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Fact V. Film: Hollywood Movies That Are Historically Inaccurate

Michelle Man |
March 16, 2014 | 8:33 p.m. PDT

Staff Reporter

This is Sparta! (sik3rning/tumblr)
This is Sparta! (sik3rning/tumblr)
To some people (or most students the night before their finals), movies are like a crash course in history because to be honest it is a lot more fun that a history book and much easier to remember. But 2.5-hour movies don't always tell the story right.

Here are several films that portray history inaccurately in order to create dramatic plot lines and visual entertainment.

"300: Rise of an Empire," the sequel to the Zack Snyder's "300" in 2006, came out recently this month but similar to its prequel, it was historically inaccurate. In "300," the Spartan 300 were shirtless and buff men that became heroes of the time, standing up against the Persians on their own. The truth is they weren't shirtless in battle (not so much a surprise), but in fact their armors were a valuable asset to them. Audiences would not have been able to identify them if they were in full armor unless they were to look closely.

Actual King Xerxes (kindalatetothegame/tumblr)
Actual King Xerxes (kindalatetothegame/tumblr)
The film also failed to mention the sea battle that was led by Athenians against Persian at the same time during the Battle of Salamis so the Spartans were not really alone. The Spartans were not really the heroic goody two-shoes that was depicted in the film, in fact they were one of the biggest slave owners in Greece at the time. Instead of killing wolves to prove their bravery when they were young, potential Spartan warriors had to kill slaves or else they would be punished. And, really, it was quite impossible for the god-king Xerxes to be gold, bald and tall with piercings everywhere riding elephants in the front line. That was probably an obvious flaw.

Children films like the ones from Disney are known to be based on Grimm's Fairy Tales while drastically censoring the story to allow younger audiences. Yet they used the same approach with "Pocahontas," one of their films based on real history. In the film, Pocahontas is an adult Native American girl that fell in love with one of the British settlers, John Smith. She even went as far as nearly sacrificing her life to save his. However, despite being in love, they chose to part ways in the end of the film. 

The real history was that Pocahontas, whose name was actually Matoaka, was around 11 years old when John Smith came therefore it would've been impossible for them to be in love. Pocahontas did eventually marry a British man named John but she was actually kidnapped by him in order to convert her to Christianity.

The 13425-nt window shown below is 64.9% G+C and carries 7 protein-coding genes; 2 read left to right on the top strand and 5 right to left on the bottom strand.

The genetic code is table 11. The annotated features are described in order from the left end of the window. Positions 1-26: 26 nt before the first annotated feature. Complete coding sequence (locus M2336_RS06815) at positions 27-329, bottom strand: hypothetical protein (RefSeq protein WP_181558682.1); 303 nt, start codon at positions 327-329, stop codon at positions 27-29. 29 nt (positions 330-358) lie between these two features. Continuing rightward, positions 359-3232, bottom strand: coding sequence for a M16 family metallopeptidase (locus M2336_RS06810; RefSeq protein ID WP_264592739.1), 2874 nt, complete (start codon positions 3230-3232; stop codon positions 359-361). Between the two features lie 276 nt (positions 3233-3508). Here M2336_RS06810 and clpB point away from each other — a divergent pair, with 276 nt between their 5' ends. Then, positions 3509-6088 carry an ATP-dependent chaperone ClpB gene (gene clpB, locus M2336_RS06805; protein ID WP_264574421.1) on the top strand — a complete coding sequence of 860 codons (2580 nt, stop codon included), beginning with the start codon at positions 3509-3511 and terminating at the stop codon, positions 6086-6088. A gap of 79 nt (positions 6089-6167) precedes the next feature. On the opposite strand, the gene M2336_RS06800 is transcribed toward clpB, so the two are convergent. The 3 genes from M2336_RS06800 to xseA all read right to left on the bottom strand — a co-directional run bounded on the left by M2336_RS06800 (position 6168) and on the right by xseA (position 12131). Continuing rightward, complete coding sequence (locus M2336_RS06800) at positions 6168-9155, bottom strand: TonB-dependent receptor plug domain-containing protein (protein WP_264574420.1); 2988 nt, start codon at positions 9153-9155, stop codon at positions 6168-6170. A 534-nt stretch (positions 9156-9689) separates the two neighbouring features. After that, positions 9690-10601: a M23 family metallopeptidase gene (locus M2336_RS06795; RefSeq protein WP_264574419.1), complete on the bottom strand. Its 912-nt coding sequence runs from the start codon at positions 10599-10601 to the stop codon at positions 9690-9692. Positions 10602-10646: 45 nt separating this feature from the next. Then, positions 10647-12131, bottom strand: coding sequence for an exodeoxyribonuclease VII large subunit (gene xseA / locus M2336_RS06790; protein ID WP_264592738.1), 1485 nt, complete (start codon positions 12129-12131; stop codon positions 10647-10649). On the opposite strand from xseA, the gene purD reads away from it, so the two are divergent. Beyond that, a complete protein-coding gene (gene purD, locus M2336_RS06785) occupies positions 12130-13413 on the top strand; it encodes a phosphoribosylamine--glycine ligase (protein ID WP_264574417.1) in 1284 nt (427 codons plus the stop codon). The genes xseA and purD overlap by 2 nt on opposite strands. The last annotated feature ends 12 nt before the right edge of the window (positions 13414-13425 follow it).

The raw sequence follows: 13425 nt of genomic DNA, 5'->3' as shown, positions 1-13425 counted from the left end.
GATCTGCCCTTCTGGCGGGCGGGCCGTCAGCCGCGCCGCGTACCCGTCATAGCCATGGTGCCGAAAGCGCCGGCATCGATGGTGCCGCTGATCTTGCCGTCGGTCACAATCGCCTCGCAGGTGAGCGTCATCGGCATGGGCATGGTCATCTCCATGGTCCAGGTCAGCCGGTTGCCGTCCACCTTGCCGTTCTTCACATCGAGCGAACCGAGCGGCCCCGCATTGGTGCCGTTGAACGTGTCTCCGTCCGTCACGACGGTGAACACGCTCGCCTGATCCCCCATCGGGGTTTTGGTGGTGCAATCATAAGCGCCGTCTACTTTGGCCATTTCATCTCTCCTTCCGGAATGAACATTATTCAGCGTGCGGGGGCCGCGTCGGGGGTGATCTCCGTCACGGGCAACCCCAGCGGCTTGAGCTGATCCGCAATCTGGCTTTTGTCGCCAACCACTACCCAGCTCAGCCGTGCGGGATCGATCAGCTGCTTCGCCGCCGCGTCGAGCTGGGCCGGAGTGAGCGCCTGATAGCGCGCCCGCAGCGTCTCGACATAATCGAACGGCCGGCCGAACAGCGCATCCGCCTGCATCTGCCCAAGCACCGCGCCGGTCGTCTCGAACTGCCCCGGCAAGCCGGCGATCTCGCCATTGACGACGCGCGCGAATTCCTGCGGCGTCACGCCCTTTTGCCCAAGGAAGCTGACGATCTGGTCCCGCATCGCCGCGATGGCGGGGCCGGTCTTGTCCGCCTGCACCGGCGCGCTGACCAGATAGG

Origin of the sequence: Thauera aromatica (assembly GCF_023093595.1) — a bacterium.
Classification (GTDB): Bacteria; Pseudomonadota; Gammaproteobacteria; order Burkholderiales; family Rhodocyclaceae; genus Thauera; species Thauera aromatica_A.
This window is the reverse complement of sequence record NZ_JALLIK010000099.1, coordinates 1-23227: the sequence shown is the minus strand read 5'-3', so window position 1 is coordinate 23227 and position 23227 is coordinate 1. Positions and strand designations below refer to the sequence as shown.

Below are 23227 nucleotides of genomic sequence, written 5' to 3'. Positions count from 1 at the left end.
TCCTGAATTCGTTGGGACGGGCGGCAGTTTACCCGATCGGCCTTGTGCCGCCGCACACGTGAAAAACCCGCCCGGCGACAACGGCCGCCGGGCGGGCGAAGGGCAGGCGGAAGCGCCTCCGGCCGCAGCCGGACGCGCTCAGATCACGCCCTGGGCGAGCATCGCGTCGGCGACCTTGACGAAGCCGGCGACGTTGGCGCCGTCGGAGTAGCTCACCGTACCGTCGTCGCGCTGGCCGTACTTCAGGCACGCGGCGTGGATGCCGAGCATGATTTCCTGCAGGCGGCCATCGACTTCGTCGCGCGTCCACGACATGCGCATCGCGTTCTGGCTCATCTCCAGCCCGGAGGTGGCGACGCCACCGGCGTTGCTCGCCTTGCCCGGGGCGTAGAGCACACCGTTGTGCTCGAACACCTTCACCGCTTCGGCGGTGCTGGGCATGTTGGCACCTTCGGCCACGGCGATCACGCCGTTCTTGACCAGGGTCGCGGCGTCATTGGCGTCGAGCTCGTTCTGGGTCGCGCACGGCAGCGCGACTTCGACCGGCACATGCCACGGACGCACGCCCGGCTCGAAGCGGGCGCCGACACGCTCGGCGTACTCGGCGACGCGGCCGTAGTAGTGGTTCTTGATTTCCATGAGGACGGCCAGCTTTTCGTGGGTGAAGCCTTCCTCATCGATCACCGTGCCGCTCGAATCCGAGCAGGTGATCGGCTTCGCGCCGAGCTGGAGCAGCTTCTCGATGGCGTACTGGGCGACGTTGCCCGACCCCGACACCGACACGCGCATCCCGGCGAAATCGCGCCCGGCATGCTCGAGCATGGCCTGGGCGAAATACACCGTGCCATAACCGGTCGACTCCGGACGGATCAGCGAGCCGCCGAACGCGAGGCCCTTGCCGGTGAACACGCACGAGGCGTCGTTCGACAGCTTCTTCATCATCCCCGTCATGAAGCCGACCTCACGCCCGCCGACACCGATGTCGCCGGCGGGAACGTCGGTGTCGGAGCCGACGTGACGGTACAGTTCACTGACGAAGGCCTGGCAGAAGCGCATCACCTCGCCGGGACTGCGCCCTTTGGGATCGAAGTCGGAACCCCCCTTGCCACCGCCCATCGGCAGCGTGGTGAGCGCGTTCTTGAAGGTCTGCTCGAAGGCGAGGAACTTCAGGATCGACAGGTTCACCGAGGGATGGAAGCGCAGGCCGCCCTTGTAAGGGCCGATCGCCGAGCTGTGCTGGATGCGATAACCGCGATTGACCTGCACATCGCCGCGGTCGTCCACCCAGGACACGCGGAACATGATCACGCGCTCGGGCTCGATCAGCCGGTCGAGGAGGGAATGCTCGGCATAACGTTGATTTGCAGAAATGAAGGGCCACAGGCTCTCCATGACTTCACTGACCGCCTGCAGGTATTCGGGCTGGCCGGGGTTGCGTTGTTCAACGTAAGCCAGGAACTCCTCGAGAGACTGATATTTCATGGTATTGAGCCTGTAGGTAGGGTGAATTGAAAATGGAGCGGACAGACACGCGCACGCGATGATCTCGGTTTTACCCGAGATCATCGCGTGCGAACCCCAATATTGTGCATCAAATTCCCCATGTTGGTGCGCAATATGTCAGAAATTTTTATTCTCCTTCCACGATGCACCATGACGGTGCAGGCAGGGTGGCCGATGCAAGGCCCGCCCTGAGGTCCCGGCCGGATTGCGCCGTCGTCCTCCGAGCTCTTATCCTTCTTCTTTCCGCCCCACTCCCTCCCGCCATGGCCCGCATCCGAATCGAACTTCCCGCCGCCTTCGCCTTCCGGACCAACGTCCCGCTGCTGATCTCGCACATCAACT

Cate Blanchett as Elizabeth (queensmilitant/tumblr)
Cate Blanchett as Elizabeth (queensmilitant/tumblr)
More obvious films based on history include 1998's "Elizabeth: The Golden Age" which depicted the life of Queen Elizabeth I and her romance with Walter Raleigh. Although he was thrown in jail for a while due to his relationship with one of the lady-in-waiting, he was not the dashing hero released from jail and saved the country by fighting off the Spanish Armada. Historical records show that he wasn't even in the fleet at the time but was on land. More so, his relationship with Bess didn't take place until years after. It was pretty obvious that it was far too coincidental the timeline of the events that took place. 

READ MORE: Oscars 2014: Cate Blanchett Wins Best Actress

Ben Affleck in "Argo"(nprfreshair/tumblr)
Ben Affleck in "Argo"(nprfreshair/tumblr)
Looking at more recent films like last year's Academy Award winner "Argo," we can still find many flaws in the history department. The film greatly downplayed the involvement of Canadians, especially the Canadian Ambassadors who actually bought their airplane tickets for escape. Moreover, the airport scene was intentionally dramatized, including them being intercepted by the guards. In real life, the airport scene was smooth as silk, the guards didn't even suspect a thing. 

READ MORE: Oscars 2013: Did 'Argo' Deserve To Win?

These films may be based on history but they are trying to tell stories that are originally bland and possibly unexciting in an attractive and catpitvating way for audiences.  For those who are looking for a crash course in history with films, I'd suggest you to watch the films with a grain of salt or read your history textbooks instead . 

Reach staff reporter Michelle Man here.



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